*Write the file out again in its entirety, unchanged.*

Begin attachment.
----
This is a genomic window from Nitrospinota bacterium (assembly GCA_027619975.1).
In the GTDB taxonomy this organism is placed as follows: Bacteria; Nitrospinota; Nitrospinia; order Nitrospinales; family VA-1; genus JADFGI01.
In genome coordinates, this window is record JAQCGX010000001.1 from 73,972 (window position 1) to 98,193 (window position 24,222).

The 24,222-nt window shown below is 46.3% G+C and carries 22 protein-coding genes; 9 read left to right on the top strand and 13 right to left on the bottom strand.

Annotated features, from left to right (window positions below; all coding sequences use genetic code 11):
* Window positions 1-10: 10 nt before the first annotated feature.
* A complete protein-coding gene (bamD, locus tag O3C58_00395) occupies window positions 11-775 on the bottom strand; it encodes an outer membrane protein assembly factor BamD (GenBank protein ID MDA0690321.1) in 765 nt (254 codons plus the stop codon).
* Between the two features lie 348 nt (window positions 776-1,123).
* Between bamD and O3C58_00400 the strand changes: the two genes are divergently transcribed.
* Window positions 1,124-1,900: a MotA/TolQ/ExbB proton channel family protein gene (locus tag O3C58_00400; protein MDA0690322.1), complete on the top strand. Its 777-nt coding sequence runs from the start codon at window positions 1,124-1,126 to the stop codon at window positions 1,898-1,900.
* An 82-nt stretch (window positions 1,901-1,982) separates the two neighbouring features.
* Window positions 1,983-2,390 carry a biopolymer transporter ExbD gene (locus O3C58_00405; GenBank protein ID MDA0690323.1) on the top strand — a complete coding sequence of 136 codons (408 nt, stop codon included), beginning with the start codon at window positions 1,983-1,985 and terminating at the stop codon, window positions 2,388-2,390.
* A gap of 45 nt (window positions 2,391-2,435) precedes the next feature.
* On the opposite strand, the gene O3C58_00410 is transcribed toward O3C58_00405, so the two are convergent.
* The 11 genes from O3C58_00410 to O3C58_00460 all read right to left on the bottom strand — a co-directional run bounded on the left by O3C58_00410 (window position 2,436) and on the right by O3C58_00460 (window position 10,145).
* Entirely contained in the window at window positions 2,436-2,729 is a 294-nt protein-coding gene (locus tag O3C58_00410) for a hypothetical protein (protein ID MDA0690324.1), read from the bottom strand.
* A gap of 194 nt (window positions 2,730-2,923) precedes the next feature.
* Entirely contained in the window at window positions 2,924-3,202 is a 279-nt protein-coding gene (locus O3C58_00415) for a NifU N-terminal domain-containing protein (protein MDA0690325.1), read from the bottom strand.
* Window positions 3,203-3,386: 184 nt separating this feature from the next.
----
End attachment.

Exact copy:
This is a genomic window from Nitrospinota bacterium (assembly GCA_027619975.1).
In the GTDB taxonomy this organism is placed as follows: Bacteria; Nitrospinota; Nitrospinia; order Nitrospinales; family VA-1; genus JADFGI01.
In genome coordinates, this window is record JAQCGX010000001.1 from 73,972 (window position 1) to 98,193 (window position 24,222).

The 24,222-nt window shown below is 46.3% G+C and carries 22 protein-coding genes; 9 read left to right on the top strand and 13 right to left on the bottom strand.

Annotated features, from left to right (window positions below; all coding sequences use genetic code 11):
* Window positions 1-10: 10 nt before the first annotated feature.
* A complete protein-coding gene (bamD, locus tag O3C58_00395) occupies window positions 11-775 on the bottom strand; it encodes an outer membrane protein assembly factor BamD (GenBank protein ID MDA0690321.1) in 765 nt (254 codons plus the stop codon).
* Between the two features lie 348 nt (window positions 776-1,123).
* Between bamD and O3C58_00400 the strand changes: the two genes are divergently transcribed.
* Window positions 1,124-1,900: a MotA/TolQ/ExbB proton channel family protein gene (locus tag O3C58_00400; protein MDA0690322.1), complete on the top strand. Its 777-nt coding sequence runs from the start codon at window positions 1,124-1,126 to the stop codon at window positions 1,898-1,900.
* An 82-nt stretch (window positions 1,901-1,982) separates the two neighbouring features.
* Window positions 1,983-2,390 carry a biopolymer transporter ExbD gene (locus O3C58_00405; GenBank protein ID MDA0690323.1) on the top strand — a complete coding sequence of 136 codons (408 nt, stop codon included), beginning with the start codon at window positions 1,983-1,985 and terminating at the stop codon, window positions 2,388-2,390.
* A gap of 45 nt (window positions 2,391-2,435) precedes the next feature.
* On the opposite strand, the gene O3C58_00410 is transcribed toward O3C58_00405, so the two are convergent.
* The 11 genes from O3C58_00410 to O3C58_00460 all read right to left on the bottom strand — a co-directional run bounded on the left by O3C58_00410 (window position 2,436) and on the right by O3C58_00460 (window position 10,145).
* Entirely contained in the window at window positions 2,436-2,729 is a 294-nt protein-coding gene (locus tag O3C58_00410) for a hypothetical protein (protein ID MDA0690324.1), read from the bottom strand.
* A gap of 194 nt (window positions 2,730-2,923) precedes the next feature.
* Entirely contained in the window at window positions 2,924-3,202 is a 279-nt protein-coding gene (locus O3C58_00415) for a NifU N-terminal domain-containing protein (protein MDA0690325.1), read from the bottom strand.
* Window positions 3,203-3,386: 184 nt separating this feature from the next.